Representations}). Roughly speaking, unibyte strings store raw bytes,
while multibyte strings store human-readable text. Each character in
a unibyte string is a byte, i.e.@: its value is between 0 and 255. By
contrast, each character in a multibyte string may have a value
between 0 to 4194303 (@pxref{Character Type}). In both cases,
characters above 127 are non-@acronym{ASCII}.
You can include a non-@acronym{ASCII} character in a string constant
by writing it literally. If the string constant is read from a
multibyte source, such as a multibyte buffer or string, or a file that
would be visited as multibyte, then Emacs reads each
non-@acronym{ASCII} character as a multibyte character and
automatically makes the string a multibyte string. If the string
constant is read from a unibyte source, then Emacs reads the
non-@acronym{ASCII} character as unibyte, and makes the string
unibyte.
Instead of writing a character literally into a multibyte string,
you can write it as its character code using an escape sequence.
@xref{General Escape Syntax}, for details about escape sequences.
If you use any Unicode-style escape sequence @samp{\uNNNN} or
@samp{\U00NNNNNN} in a string constant (even for an @acronym{ASCII}
character), Emacs automatically assumes that it is multibyte.
You can also use hexadecimal escape sequences (@samp{\x@var{n}}) and
octal escape sequences (@samp{\@var{n}}) in string constants.
@strong{But beware:} If a string constant contains hexadecimal or
octal escape sequences, and these escape sequences all specify unibyte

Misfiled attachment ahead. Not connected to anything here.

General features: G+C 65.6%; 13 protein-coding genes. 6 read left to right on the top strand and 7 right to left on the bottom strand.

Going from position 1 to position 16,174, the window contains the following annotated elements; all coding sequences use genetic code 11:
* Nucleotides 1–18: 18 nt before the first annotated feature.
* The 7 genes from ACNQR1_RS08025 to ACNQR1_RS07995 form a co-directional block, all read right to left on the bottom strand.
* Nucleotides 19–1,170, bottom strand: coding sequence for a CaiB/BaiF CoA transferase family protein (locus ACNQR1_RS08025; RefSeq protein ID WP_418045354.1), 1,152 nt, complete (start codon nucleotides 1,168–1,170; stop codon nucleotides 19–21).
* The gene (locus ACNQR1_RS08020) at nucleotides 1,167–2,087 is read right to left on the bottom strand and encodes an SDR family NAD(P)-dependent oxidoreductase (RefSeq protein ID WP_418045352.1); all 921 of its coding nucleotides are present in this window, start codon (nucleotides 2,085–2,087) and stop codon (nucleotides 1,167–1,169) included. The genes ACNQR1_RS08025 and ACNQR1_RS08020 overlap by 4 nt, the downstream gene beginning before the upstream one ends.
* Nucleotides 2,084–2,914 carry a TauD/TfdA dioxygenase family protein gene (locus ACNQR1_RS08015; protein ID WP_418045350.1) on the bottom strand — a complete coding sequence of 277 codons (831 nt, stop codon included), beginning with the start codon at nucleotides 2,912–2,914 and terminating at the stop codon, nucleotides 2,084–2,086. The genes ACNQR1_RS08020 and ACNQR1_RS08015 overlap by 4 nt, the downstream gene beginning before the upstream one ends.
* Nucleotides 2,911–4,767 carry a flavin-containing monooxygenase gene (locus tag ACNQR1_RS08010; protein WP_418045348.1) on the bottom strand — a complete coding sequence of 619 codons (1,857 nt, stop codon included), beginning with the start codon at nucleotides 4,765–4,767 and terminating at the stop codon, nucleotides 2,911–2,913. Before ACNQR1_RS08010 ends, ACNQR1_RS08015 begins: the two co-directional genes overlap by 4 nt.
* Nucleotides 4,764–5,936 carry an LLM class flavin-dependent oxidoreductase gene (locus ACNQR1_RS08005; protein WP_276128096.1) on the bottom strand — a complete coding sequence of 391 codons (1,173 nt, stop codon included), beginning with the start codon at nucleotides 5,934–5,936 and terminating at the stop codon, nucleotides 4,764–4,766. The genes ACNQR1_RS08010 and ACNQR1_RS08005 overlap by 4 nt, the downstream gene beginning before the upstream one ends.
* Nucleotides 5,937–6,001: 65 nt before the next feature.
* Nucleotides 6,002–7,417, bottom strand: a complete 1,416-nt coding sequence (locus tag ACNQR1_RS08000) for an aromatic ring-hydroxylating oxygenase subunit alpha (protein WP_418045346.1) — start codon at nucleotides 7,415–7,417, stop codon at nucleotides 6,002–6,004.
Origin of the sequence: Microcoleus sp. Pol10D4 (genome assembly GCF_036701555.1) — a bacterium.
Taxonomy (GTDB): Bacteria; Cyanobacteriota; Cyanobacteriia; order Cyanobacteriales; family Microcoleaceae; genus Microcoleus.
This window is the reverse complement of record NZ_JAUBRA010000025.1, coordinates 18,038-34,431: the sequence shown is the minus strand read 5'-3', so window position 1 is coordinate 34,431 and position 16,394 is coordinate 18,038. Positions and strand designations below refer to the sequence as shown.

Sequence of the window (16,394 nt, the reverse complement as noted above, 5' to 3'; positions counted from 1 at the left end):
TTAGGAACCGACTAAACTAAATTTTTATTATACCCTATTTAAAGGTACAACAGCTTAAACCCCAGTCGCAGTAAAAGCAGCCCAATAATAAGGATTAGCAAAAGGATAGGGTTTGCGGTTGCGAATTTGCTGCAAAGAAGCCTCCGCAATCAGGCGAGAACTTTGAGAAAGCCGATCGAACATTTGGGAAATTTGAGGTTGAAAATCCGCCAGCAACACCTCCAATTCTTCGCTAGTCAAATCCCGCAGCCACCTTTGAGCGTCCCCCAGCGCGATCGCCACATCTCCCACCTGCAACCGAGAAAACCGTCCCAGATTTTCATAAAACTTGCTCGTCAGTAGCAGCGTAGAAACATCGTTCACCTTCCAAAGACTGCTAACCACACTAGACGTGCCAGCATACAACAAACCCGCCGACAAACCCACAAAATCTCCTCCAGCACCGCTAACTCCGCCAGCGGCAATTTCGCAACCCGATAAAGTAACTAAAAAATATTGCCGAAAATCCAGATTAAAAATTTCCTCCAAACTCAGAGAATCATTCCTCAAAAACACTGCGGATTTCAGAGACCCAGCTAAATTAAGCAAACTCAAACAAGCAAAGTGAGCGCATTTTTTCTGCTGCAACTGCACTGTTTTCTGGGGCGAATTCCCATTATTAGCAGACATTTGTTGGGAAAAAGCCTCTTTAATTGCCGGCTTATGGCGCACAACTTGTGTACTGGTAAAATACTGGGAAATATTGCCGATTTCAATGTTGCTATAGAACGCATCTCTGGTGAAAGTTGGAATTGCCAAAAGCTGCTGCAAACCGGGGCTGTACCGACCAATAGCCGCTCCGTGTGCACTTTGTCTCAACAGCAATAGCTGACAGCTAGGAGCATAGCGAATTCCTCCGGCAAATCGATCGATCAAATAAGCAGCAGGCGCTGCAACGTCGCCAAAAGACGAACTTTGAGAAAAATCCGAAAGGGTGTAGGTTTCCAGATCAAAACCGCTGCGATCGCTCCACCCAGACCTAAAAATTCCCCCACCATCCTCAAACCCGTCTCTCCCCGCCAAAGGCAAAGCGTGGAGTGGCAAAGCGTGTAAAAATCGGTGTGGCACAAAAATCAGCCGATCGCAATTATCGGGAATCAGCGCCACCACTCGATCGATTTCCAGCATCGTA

characters (i.e.@: less than 256), and there are no other literal
non-@acronym{ASCII} characters or Unicode-style escape sequences in
the string, then Emacs automatically assumes that it is a unibyte
string. That is to say, it assumes that all non-@acronym{ASCII}
characters occurring in the string are 8-bit raw bytes.
In hexadecimal and octal escape sequences, the escaped character
code may contain any number of digits, so the first subsequent
character which is not a valid hexadecimal or octal digit terminates
the escape sequence. If the next character in a string could be
interpreted as a hexadecimal or octal digit, write @w{@samp{\ }}
(backslash and space) to terminate the escape sequence. For example,
@w{@samp{\xe0\ }} represents one character, @samp{a} with grave
accent. @w{@samp{\ }} in a string constant is just like
backslash-newline; it does not contribute any character to the string,
but it does terminate the preceding hex escape. Using any hex escape
in a string (even for an @acronym{ASCII} character) automatically
forces the string to be multibyte.
You can represent a unibyte non-@acronym{ASCII} character with its
character code, which must be in the range from 128 (0200 octal) to
255 (0377 octal). If you write all such character codes in octal and
the string contains no other characters forcing it to be multibyte,
this produces a unibyte string.
but it does terminate any preceding hex escape.
@node Nonprinting Characters
@subsubsection Nonprinting Characters in Strings
......